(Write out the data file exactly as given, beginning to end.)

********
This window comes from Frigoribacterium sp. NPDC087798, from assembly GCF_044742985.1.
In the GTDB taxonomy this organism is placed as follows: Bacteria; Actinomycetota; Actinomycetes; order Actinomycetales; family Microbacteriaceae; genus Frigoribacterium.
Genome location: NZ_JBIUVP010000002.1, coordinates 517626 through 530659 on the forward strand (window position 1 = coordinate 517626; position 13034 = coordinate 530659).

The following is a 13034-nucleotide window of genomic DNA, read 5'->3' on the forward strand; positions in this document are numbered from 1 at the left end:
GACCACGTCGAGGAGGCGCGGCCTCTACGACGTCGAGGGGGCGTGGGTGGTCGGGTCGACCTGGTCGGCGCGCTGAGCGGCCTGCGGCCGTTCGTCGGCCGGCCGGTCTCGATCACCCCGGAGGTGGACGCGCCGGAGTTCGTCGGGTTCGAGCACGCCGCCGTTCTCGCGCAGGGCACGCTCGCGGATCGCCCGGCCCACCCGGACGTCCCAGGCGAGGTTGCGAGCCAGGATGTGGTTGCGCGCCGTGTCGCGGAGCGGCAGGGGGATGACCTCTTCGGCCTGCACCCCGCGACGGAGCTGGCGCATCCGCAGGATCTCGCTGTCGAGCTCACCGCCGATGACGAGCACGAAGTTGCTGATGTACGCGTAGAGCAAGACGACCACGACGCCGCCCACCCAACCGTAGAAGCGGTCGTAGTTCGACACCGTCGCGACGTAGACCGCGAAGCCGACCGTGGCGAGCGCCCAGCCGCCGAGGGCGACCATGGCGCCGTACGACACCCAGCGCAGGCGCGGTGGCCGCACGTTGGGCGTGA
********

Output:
This window comes from Frigoribacterium sp. NPDC087798, from assembly GCF_044742985.1.
In the GTDB taxonomy this organism is placed as follows: Bacteria; Actinomycetota; Actinomycetes; order Actinomycetales; family Microbacteriaceae; genus Frigoribacterium.
Genome location: NZ_JBIUVP010000002.1, coordinates 517626 through 530659 on the forward strand (window position 1 = coordinate 517626; position 13034 = coordinate 530659).

The following is a 13034-nucleotide window of genomic DNA, read 5'->3' on the forward strand; positions in this document are numbered from 1 at the left end:
GACCACGTCGAGGAGGCGCGGCCTCTACGACGTCGAGGGGGCGTGGGTGGTCGGGTCGACCTGGTCGGCGCGCTGAGCGGCCTGCGGCCGTTCGTCGGCCGGCCGGTCTCGATCACCCCGGAGGTGGACGCGCCGGAGTTCGTCGGGTTCGAGCACGCCGCCGTTCTCGCGCAGGGCACGCTCGCGGATCGCCCGGCCCACCCGGACGTCCCAGGCGAGGTTGCGAGCCAGGATGTGGTTGCGCGCCGTGTCGCGGAGCGGCAGGGGGATGACCTCTTCGGCCTGCACCCCGCGACGGAGCTGGCGCATCCGCAGGATCTCGCTGTCGAGCTCACCGCCGATGACGAGCACGAAGTTGCTGATGTACGCGTAGAGCAAGACGACCACGACGCCGCCCACCCAACCGTAGAAGCGGTCGTAGTTCGACACCGTCGCGACGTAGACCGCGAAGCCGACCGTGGCGAGCGCCCAGCCGCCGAGGGCGACCATGGCGCCGTACGACACCCAGCGCAGGCGCGGTGGCCGCACGTTGGGCGTGA